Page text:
Search Today in the Word:


February 2012 Issue

Colossians: Live Worthy of the Gospel

Subscribe to the Today in the Word Podcast

View Devotion Archives

Best of Vol 2 - Promo

Question & Answer

One of our college students just came back for a break and said that one of his Bible professors taught that the disciples of Jesus were probably teenagers. I never heard that before. Could that be accurate?

The Bible isn’t clear on the exact age of those Jesus chose as His disciples, but this professor is engaging with speculation rather than fact. I believe Jesus chose His disciples regardless of their age. Rabbis generally established schools to which students could come and learn from a chosen teacher. Jesus, however, selected His disciples personally.

Some have suggested that Peter was older, because when Jesus was criticized for not paying the temple tax in Matthew 17, he told Peter to go fishing and then take the coin found in the fish to pay the tax for both Jesus and himself. These people infer that Peter and Jesus were the only ones in the group over the age of twenty and therefore the only ones required to pay taxes according to the Roman law. Others infer the disciples were younger because Jesus called them little children in John 13:33. If they were adults, that term would have been insulting to them. It seems more consistent with Scripture to say that He called them children because they had so much to learn. And the truth is we all have a lot to learn, no matter how old we are.

Why is there such an emphasis in the Scripture for making a joyful noise unto the Lord?

I had a pastor who recognized his deficiency in musical talent and yet never tired of “singing with great gusto”—which some would call “great noise.” I loved his enthusiasm. In his monotone voice he triumphantly made his way through many a great hymn and praise song. I believe God was greatly honored by his singing.

I think so much of Christianity is about our hearts and our emotions, not just what we know in our head. Music has a way of connecting truth with the deepest places in our hearts. It’s one of the reasons D. L. Moody believed that music should be part of his evangelistic campaigns, and he employed Ira Sankey as his esteemed song leader and choir director. Psalm 33:3 cheers us on to sing new songs to God and shout for joy. The natural response of a sensitive heart is praise.

When I read about Jacob in the Old Testament, I feel that there is very little in his character that I find admirable.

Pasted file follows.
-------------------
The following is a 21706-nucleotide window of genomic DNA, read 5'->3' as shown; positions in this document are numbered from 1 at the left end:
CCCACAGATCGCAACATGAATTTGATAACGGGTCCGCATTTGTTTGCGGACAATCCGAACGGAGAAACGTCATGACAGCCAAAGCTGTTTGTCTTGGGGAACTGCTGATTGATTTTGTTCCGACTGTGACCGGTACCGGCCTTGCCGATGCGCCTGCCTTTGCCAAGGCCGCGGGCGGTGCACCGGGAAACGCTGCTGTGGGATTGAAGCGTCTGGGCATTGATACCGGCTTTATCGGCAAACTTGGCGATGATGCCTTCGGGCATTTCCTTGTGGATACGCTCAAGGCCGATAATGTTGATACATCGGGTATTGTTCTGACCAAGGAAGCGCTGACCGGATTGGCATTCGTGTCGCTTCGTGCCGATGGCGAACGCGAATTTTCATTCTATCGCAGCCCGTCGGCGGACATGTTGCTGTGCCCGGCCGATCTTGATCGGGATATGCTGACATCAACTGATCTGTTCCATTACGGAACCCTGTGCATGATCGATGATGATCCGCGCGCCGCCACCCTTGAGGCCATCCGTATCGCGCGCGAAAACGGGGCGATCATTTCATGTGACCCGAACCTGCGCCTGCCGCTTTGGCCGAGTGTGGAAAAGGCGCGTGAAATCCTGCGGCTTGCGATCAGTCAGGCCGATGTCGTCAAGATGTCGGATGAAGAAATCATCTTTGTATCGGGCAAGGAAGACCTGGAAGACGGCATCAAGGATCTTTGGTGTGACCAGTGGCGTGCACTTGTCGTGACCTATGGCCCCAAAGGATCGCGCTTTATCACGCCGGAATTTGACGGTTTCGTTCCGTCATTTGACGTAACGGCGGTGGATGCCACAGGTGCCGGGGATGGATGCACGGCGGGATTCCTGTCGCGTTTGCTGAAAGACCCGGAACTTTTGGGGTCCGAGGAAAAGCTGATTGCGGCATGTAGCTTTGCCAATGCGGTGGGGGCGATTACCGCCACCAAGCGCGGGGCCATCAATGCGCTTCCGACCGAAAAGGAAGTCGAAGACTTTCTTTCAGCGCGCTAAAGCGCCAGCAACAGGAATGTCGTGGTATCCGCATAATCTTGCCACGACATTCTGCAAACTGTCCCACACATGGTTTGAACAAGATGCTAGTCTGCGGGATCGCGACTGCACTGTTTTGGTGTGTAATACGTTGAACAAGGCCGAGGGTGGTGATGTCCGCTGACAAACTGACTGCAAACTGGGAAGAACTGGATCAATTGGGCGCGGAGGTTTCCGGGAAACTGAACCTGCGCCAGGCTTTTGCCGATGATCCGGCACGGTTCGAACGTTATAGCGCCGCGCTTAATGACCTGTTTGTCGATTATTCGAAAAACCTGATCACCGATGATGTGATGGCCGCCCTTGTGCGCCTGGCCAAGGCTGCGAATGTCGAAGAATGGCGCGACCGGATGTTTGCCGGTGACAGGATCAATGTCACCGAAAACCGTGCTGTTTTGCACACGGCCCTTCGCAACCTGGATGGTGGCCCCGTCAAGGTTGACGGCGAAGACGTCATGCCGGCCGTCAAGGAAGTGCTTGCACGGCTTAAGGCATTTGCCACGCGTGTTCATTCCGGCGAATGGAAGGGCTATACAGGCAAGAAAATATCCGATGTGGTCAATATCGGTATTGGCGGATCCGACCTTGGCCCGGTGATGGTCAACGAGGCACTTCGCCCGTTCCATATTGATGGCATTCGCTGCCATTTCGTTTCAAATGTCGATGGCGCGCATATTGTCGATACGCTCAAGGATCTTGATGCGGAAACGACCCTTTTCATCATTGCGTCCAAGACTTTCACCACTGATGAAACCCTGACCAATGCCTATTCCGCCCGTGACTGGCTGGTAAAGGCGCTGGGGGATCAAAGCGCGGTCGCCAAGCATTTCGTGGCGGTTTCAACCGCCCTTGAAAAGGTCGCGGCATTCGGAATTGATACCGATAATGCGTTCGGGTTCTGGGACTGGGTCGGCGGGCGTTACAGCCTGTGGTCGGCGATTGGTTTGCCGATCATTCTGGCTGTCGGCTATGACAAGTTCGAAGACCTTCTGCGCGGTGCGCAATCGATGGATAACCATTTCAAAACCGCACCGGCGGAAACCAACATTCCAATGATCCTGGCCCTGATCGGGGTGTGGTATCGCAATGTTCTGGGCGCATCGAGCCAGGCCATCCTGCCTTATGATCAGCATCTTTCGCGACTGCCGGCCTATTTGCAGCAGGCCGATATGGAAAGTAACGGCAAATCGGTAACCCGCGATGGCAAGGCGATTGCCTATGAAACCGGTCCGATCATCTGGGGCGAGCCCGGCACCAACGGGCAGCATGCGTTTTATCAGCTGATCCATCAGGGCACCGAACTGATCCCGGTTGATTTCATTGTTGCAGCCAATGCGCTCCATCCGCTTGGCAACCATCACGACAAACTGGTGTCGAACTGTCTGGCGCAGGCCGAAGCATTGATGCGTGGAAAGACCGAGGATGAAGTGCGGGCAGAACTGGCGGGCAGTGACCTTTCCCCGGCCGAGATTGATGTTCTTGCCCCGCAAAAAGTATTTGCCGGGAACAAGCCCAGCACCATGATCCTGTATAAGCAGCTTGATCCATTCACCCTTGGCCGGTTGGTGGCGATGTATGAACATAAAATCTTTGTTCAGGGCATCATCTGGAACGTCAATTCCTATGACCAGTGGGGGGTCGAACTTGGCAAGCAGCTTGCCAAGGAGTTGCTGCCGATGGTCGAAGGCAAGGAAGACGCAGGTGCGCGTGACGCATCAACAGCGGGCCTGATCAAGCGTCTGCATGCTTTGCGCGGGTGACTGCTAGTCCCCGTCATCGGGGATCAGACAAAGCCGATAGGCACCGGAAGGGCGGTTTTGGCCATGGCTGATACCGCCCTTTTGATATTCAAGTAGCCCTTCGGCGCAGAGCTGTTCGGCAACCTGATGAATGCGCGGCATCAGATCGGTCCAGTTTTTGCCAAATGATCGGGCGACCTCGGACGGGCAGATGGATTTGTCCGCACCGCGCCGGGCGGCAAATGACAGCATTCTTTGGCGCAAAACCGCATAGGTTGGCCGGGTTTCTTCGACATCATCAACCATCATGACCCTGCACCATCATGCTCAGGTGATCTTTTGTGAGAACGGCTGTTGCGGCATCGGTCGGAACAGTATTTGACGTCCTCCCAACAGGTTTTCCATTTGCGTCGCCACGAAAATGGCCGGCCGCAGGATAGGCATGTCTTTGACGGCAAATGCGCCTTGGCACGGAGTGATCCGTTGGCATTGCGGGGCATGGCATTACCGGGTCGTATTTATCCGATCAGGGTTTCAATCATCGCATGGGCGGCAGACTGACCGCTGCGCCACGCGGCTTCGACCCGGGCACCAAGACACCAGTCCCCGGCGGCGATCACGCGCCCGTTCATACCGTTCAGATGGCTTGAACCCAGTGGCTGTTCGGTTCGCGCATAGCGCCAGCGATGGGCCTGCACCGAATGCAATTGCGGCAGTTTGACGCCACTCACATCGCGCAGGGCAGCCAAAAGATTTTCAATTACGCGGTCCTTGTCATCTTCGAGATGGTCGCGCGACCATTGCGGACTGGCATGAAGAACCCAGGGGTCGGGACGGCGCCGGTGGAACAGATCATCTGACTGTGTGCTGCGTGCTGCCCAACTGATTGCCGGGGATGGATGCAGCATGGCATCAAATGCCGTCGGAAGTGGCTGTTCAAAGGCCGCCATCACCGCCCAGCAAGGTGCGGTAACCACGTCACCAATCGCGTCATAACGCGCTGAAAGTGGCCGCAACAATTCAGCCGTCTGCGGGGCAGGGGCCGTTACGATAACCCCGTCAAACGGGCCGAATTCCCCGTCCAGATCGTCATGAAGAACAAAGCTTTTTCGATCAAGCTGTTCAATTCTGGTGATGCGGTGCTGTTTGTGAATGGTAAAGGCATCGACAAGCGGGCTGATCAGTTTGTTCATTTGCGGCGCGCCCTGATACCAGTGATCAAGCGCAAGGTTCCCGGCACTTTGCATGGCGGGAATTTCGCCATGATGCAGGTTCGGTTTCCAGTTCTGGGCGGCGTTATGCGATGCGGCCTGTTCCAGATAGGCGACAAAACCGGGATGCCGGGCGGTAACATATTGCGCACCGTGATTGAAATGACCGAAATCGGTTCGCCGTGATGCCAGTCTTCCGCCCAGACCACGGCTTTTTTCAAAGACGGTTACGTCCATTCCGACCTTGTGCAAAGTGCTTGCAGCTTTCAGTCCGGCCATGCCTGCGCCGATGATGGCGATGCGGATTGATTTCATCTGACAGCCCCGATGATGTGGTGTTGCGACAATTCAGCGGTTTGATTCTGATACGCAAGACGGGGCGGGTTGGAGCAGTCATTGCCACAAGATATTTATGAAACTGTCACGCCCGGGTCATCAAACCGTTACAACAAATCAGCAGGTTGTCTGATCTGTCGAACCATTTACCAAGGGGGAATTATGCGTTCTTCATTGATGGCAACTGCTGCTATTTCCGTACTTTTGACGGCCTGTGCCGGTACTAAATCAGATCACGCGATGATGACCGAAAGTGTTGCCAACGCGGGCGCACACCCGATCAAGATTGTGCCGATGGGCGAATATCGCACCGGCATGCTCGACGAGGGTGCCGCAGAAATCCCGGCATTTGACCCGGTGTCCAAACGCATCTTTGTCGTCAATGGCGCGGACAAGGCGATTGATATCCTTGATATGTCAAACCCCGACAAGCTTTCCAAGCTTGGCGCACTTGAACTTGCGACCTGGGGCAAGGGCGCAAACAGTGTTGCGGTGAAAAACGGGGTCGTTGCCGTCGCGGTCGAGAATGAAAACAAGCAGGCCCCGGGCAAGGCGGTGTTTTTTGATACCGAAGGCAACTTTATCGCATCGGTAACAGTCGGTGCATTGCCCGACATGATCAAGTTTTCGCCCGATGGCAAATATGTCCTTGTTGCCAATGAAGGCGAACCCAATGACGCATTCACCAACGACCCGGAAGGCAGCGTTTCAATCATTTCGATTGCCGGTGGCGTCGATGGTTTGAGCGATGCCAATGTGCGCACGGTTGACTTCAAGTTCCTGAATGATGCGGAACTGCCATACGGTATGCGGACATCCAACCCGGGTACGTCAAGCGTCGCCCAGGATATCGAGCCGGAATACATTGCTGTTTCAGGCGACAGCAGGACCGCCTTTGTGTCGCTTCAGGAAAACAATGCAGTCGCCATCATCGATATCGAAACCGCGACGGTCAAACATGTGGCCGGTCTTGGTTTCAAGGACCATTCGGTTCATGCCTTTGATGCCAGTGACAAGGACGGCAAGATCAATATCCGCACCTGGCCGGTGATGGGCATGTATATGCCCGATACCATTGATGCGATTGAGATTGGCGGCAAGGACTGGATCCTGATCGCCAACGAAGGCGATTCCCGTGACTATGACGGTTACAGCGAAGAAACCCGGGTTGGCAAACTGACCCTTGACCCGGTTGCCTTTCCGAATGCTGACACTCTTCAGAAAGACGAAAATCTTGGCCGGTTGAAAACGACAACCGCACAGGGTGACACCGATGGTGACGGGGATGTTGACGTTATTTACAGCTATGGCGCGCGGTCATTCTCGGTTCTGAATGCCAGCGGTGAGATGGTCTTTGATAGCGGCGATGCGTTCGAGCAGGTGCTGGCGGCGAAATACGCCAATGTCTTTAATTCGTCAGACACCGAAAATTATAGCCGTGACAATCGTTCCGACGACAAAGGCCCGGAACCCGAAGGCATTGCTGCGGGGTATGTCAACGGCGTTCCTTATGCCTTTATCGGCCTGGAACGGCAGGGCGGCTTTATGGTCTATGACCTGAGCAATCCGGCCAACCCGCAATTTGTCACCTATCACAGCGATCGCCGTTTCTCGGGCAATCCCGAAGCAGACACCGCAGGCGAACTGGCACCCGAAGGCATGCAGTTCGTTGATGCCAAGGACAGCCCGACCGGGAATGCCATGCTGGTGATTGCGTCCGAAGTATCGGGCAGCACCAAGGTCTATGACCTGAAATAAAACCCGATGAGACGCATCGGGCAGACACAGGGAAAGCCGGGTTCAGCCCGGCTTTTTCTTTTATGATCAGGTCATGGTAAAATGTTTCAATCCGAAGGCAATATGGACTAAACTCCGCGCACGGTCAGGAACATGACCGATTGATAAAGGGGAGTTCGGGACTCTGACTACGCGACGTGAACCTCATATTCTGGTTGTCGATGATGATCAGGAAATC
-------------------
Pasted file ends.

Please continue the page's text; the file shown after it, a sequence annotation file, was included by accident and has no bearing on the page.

I think we forget that the Bible is a written record and tells both the good and the bad in its historical narrative. When a biblical character does something devious, deceptive, or downright dishonest, God is not putting His affirmation on it. He’s simply recording it for us.

The way Jacob treated Esau was wrong. Some of David’s choices were not exemplary either. There were consequences for their actions, although they weren’t always immediate. Jacob the trickster received a major trick from his manipulative father-in-law Laban. Later, Jacob’s sons tricked him into believing Joseph, whom they hated, was dead. Ultimately, all these lessons molded Jacob into the man God designed him to be, but the process, I’m sure, was painful, as it is for all of us who fail to obey God.

Countless missionaries and their ministries report incidences of very godly people and their children who go to bed at night hungry. David said, “I was young and now am old, yet I have never seen the righteous forsaken or their children begging bread” (Ps. 37:25). How does this fit with the reality that some born-again people are hungry today?

As a young Christian, I found this a hard reality to deal with as well. David’s words seem to indicate that people who love God are protected from hunger. But David is simply telling what was true of himself. He had never seen righteous people hunger. It doesn’t mean it hadn’t happened; he was simply giving his experience. Certainly, godly people lived in the Old Testament time who experienced hunger, just as good people are hungry today.

The problem is not a deficiency of God’s blessing. His creation supplies enough to feed every man, woman, boy, or girl. We have plenty of wealth on the earth to provide for every need, including food, shelter, and clothing.

Did God use evil spirits as judgment on King Saul?

People in Saul’s time had no category for mental illness, and they couldn’t differentiate that from demon possession. So it was not unusual for them to attribute many illnesses involving both the body and the mind to the influence of evil spirits. Most of us can accept the idea that some physical diseases are the direct result of living a life in direct disobedience to the will of God, like perhaps drug abuse or even immoral living. We can understand the direct correlation between divine judgment on any of these. But these causes don’t explain all illness.

In the case of Saul, it appears that his poor spiritual choices began to affect his mental health resulting in depression, paranoia, and bouts of terror. For more on this question, see the following passages: Mark 5, John 9, and James 1:13.

Author - Mike Kellogg

By Mike Kellogg, Moody Radio Host

Mike Kellogg has been with the Institute in Moody Radio for more than 40 years, beginning in 1972. For many years he was the reader on Continued Story and began hosting Music Thru the Night in 1982. He also reads the Today in the Word devotional on air for Moody Radio. He is a graduate of Cedarville University, and has served as adjunct faculty in English and Speech Communications at Moody Bible Institute. He is married to Nancy, and they have 6 children and 16 grandchildren.